By Tara Roberts
Now imagine me — curly brown hair trying to escape from my stocking cap, big hips stuffed into turquoise snow pants, clumsy feet strapped into snowshoes — flopped in the middle of it all.
“Just leave me here to die,” I say. “I’ll be food for the bears. They’ll appreciate it.”
The frosty-cheeked face of Jamie, my former college roommate and today my guide on this endless journey into the snow, appears above me. “It’s only been 3 miles, Rosie,” she says. “And I promise we’re almost to the cabin. You can do it.”
“I promise it’s been 5 miles. I promise we’ve been going in circles. I promise I won’t complain if you abandon me.”
Jamie sits beside me in the snow, sending up a puff of crystalline powder. “We can take a break if you want. We could tape a piece of my story.”
She pulls her phone out of her pocket and hands it to me. I’m happy to oblige: Even if I have to stand back up, not having to hike anywhere will give my knees a few minutes of relief. Jamie positions herself in front of a grove of spruces that edge a darker patch of forest and focuses on adjusting her fluffy hat.
“OK, roll whenever you’re ready,” she says. I give her a countdown and tap record.
“This is Jamie Clearwater, reporting from the Hoodoo Mountains.” Her voice is lower and crisper than usual, her motions deliberate. I’ve watched videos of her news stories on the internet, but it’s strange watching her transform into her TV persona in real life. It reminds me of how much distance lies between us at 22 and us at 32.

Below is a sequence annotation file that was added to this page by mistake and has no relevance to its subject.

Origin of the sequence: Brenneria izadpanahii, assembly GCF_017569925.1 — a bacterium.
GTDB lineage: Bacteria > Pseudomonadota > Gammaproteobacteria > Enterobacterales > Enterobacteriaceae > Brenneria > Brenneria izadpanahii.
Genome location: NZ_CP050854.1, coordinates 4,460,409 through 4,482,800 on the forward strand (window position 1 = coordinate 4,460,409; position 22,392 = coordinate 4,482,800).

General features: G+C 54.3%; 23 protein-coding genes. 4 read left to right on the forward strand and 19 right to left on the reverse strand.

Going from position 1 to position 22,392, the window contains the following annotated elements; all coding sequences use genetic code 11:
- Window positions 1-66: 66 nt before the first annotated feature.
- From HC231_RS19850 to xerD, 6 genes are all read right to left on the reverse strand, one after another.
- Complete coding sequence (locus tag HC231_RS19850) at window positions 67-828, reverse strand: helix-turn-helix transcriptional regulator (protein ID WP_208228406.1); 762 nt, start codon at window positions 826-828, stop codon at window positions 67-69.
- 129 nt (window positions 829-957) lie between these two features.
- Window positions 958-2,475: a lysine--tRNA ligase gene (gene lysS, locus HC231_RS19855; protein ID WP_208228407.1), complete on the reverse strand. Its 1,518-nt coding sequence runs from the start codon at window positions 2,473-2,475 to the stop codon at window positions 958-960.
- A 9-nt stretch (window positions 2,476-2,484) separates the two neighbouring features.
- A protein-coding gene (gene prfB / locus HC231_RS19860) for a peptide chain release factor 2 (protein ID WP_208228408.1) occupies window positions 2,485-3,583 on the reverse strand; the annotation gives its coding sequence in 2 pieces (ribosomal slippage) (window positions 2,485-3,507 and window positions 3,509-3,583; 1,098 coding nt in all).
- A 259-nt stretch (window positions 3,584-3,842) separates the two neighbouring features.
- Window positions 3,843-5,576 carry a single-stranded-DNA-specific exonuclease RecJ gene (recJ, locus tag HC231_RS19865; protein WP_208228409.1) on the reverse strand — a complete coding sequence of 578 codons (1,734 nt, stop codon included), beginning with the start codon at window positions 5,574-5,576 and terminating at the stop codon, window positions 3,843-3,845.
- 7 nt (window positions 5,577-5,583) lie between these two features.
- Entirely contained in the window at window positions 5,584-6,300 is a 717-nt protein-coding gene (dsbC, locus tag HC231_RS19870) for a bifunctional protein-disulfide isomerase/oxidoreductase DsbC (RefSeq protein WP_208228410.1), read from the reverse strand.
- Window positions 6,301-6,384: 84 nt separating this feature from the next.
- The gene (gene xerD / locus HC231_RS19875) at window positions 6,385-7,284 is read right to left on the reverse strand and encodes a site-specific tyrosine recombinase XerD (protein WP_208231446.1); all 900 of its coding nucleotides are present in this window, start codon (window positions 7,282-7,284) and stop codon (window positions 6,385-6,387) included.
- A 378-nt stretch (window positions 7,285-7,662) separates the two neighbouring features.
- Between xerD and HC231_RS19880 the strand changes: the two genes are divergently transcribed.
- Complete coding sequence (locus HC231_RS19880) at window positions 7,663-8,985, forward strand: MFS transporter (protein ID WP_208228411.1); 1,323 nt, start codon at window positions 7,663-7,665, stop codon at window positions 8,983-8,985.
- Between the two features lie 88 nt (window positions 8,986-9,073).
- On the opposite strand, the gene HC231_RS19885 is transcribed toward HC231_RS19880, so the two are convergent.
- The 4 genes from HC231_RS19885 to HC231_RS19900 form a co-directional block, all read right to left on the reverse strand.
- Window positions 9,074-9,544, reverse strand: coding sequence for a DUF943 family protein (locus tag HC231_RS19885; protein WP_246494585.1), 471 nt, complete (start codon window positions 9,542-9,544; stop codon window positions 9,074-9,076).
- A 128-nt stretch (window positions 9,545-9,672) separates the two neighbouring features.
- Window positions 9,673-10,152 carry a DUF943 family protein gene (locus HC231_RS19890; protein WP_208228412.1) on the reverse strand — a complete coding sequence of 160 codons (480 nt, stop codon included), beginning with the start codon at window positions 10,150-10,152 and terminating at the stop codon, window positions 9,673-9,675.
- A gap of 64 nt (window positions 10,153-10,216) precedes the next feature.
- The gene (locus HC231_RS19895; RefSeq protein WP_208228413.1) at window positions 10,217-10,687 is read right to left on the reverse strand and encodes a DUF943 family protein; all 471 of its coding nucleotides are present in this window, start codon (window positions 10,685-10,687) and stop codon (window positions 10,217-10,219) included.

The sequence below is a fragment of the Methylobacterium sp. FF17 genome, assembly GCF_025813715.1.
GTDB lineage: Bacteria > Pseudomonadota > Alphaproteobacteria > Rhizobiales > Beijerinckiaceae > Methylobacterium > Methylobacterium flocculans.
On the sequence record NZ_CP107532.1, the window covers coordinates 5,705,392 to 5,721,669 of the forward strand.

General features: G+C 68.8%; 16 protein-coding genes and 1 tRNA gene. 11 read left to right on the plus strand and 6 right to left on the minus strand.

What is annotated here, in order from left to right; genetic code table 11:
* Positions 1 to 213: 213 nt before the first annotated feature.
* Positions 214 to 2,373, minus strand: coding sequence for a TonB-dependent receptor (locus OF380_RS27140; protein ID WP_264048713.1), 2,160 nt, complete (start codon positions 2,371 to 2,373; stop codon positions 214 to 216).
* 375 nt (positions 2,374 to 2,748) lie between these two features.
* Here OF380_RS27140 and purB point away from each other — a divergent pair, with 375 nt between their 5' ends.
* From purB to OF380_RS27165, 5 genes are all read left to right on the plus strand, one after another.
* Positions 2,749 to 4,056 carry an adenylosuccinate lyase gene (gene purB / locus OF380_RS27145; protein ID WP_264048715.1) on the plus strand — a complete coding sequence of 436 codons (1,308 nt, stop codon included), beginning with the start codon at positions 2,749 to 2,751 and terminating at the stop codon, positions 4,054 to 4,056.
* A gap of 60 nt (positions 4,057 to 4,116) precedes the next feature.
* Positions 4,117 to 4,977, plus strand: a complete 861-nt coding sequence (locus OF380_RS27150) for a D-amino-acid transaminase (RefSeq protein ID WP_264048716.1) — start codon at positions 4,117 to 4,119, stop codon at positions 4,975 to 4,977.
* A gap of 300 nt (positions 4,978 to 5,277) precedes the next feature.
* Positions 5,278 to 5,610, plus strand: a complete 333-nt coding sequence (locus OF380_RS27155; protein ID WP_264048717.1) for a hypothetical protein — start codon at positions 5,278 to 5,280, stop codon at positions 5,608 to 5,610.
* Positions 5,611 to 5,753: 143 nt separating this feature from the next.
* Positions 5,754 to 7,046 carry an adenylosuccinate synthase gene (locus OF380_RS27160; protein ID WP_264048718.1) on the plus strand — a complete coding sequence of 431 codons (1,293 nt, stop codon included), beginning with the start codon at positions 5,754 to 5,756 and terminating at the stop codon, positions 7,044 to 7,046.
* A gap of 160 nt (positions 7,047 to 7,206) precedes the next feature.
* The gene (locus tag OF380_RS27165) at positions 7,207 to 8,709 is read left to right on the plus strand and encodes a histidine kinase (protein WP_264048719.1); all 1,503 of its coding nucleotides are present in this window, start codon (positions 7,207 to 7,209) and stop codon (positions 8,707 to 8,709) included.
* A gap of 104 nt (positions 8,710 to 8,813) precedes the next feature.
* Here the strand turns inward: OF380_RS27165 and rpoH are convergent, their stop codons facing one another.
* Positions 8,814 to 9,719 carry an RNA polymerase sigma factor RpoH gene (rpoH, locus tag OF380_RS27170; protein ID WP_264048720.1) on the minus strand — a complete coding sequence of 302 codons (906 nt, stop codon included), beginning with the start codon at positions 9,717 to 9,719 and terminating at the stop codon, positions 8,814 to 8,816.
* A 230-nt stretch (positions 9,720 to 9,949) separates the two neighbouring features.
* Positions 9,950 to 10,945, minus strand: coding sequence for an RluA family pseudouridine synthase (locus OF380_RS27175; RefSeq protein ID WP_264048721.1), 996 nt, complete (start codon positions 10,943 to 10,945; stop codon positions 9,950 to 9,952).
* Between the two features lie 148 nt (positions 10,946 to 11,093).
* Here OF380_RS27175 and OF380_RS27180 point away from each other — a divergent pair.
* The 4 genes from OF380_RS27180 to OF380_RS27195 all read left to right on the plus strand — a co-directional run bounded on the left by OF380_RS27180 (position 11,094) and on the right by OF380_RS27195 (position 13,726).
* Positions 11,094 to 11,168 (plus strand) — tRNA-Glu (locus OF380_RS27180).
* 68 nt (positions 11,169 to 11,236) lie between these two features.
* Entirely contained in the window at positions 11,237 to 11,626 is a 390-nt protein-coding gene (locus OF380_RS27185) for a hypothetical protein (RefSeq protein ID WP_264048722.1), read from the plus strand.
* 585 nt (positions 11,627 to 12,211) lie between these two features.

“I’ve traveled far from Seattle today to bring you the story of the Hoodoo Mountain Howler,” she continues. “Hikers and campers who have visited this remote patch of northern Idaho have been trading tales online of covertly raided campsites and an eerie, inhuman wail.
“But what is truly out here? Local legends tell of a swift and ferocious beast, but one usually clever enough to avoid crossing paths with humans. The West has long heard stories of Sasquatch — but perhaps the Howler has decided it wants a little attention of it own.”
She raises an eyebrow at the camera and smiles, then motions for me to stop recording. “How was it?”
“You’re a total pro,” I say. “People will eat it up. But it’s all fake, right? I’ve never heard any local legends.”
“Come on, every little backwoods place has a few good ‘mysterious creature’ stories,” she says. “When we’re done filming out here we’ll go … ” She goes silent and still.
“Jamie?” I whisper. “What’s going on?”
Then I hear it: a steady thumping, rapid and urgent, right behind me and getting louder.
Jamie doesn’t scream. She just mouths the word run.
To be continued next week …
Coming next week
Roberts is a writer and mom who lives and works in Moscow and is very slowly pursuing her master’s degree in English. She can be reached firstname.lastname@example.org.